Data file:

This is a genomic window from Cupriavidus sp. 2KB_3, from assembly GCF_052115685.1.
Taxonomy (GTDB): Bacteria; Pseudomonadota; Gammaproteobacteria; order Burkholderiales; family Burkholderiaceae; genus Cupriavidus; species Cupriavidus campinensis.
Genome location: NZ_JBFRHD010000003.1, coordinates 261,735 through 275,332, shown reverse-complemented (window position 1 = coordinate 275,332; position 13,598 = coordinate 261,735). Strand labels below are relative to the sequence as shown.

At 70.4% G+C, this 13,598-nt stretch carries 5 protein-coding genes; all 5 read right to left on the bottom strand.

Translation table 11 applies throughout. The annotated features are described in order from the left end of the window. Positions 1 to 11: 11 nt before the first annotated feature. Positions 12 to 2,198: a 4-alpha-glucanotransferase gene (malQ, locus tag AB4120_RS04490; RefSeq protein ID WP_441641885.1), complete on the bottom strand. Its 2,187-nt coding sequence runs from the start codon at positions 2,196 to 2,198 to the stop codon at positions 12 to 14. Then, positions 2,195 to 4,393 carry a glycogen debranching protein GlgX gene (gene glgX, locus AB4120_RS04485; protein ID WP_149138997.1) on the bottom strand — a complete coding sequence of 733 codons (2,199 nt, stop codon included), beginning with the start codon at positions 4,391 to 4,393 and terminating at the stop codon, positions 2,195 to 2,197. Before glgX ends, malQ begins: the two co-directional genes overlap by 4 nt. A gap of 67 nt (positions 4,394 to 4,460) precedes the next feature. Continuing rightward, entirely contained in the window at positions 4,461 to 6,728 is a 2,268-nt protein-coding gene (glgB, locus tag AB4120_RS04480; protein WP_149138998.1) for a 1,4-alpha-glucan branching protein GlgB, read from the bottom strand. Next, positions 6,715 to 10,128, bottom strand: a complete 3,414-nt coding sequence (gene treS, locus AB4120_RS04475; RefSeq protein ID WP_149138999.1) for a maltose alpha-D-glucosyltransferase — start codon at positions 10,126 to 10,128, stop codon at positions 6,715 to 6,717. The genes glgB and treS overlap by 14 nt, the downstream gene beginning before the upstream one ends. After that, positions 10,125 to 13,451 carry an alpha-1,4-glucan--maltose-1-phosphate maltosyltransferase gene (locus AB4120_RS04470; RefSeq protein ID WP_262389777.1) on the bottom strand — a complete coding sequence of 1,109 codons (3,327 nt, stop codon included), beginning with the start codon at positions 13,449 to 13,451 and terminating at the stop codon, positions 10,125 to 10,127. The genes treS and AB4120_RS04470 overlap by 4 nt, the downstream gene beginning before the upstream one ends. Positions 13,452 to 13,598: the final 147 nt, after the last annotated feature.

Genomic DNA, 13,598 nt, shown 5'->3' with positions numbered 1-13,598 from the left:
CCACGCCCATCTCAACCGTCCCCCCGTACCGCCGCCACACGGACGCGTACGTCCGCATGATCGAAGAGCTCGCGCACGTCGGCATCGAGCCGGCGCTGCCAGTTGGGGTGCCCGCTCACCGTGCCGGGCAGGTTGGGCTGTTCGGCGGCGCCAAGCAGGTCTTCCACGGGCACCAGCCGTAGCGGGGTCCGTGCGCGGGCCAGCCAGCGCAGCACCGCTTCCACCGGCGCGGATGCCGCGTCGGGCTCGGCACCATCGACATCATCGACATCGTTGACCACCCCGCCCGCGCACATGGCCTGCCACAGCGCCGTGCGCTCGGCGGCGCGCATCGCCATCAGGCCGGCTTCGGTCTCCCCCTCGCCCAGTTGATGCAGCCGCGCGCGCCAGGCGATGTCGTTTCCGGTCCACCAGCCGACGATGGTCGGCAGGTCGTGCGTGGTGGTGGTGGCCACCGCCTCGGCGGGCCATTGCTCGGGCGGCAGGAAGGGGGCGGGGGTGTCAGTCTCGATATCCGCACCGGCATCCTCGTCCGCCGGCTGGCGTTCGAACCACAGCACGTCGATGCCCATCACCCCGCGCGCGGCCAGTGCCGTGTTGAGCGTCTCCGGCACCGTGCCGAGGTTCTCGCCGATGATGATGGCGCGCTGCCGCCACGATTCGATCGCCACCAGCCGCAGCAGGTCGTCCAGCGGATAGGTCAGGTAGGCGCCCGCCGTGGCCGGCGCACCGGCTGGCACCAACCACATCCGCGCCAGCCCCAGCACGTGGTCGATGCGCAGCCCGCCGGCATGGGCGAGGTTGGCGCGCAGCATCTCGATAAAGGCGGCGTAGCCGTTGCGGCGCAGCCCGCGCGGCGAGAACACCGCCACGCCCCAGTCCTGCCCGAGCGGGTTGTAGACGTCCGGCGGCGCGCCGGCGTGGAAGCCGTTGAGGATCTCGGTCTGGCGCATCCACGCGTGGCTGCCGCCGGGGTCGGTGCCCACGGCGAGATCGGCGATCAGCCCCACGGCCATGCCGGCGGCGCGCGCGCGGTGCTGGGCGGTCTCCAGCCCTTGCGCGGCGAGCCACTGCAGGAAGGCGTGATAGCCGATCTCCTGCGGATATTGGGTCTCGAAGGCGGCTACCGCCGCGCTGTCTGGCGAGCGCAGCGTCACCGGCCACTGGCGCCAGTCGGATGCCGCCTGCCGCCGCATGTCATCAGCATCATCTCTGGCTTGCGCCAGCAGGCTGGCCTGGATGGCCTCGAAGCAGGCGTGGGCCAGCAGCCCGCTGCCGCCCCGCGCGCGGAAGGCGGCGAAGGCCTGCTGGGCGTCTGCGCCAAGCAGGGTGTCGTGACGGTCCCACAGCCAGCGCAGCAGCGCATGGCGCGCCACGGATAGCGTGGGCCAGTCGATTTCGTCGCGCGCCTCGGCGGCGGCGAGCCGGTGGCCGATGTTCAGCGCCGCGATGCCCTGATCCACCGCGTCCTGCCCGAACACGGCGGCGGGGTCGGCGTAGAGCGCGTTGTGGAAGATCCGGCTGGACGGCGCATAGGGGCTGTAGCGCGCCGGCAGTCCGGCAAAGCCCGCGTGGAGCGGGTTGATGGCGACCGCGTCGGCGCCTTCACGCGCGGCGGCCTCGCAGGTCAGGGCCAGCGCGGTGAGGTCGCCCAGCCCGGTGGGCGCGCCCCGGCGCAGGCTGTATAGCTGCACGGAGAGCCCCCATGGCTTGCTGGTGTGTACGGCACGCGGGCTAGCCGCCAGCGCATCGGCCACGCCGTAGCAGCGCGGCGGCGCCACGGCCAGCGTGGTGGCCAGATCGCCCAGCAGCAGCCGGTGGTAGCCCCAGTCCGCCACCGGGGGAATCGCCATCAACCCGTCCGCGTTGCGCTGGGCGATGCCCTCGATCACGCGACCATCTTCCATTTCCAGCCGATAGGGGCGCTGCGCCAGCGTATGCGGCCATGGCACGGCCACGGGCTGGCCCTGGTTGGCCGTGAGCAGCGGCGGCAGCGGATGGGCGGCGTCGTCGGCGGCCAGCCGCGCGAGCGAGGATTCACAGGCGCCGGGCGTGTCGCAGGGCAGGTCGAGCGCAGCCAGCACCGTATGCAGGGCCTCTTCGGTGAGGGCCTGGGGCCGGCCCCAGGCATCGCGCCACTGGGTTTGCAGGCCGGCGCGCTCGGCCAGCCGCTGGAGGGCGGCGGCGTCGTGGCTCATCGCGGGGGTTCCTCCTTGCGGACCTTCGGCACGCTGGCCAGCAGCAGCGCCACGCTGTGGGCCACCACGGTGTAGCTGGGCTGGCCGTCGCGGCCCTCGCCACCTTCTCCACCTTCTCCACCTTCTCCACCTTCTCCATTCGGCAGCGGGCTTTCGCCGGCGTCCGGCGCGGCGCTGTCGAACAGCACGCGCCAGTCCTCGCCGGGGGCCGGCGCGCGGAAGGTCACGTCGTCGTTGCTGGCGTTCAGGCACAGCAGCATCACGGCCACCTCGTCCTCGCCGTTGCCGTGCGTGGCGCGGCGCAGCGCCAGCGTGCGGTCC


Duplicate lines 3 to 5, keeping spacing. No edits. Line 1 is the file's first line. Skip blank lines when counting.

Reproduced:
Genome location: NZ_JBFRHD010000003.1, coordinates 261,735 through 275,332, shown reverse-complemented (window position 1 = coordinate 275,332; position 13,598 = coordinate 261,735). Strand labels below are relative to the sequence as shown.

At 70.4% G+C, this 13,598-nt stretch carries 5 protein-coding genes; all 5 read right to left on the bottom strand.

Translation table 11 applies throughout. The annotated features are described in order from the left end of the window. Positions 1 to 11: 11 nt before the first annotated feature. Positions 12 to 2,198: a 4-alpha-glucanotransferase gene (malQ, locus tag AB4120_RS04490; RefSeq protein ID WP_441641885.1), complete on the bottom strand. Its 2,187-nt coding sequence runs from the start codon at positions 2,196 to 2,198 to the stop codon at positions 12 to 14. Then, positions 2,195 to 4,393 carry a glycogen debranching protein GlgX gene (gene glgX, locus AB4120_RS04485; protein ID WP_149138997.1) on the bottom strand — a complete coding sequence of 733 codons (2,199 nt, stop codon included), beginning with the start codon at positions 4,391 to 4,393 and terminating at the stop codon, positions 2,195 to 2,197. Before glgX ends, malQ begins: the two co-directional genes overlap by 4 nt. A gap of 67 nt (positions 4,394 to 4,460) precedes the next feature. Continuing rightward, entirely contained in the window at positions 4,461 to 6,728 is a 2,268-nt protein-coding gene (glgB, locus tag AB4120_RS04480; protein WP_149138998.1) for a 1,4-alpha-glucan branching protein GlgB, read from the bottom strand. Next, positions 6,715 to 10,128, bottom strand: a complete 3,414-nt coding sequence (gene treS, locus AB4120_RS04475; RefSeq protein ID WP_149138999.1) for a maltose alpha-D-glucosyltransferase — start codon at positions 10,126 to 10,128, stop codon at positions 6,715 to 6,717. The genes glgB and treS overlap by 14 nt, the downstream gene beginning before the upstream one ends. After that, positions 10,125 to 13,451 carry an alpha-1,4-glucan--maltose-1-phosphate maltosyltransferase gene (locus AB4120_RS04470; RefSeq protein ID WP_262389777.1) on the bottom strand — a complete coding sequence of 1,109 codons (3,327 nt, stop codon included), beginning with the start codon at positions 13,449 to 13,451 and terminating at the stop codon, positions 10,125 to 10,127. The genes treS and AB4120_RS04470 overlap by 4 nt, the downstream gene beginning before the upstream one ends. Positions 13,452 to 13,598: the final 147 nt, after the last annotated feature.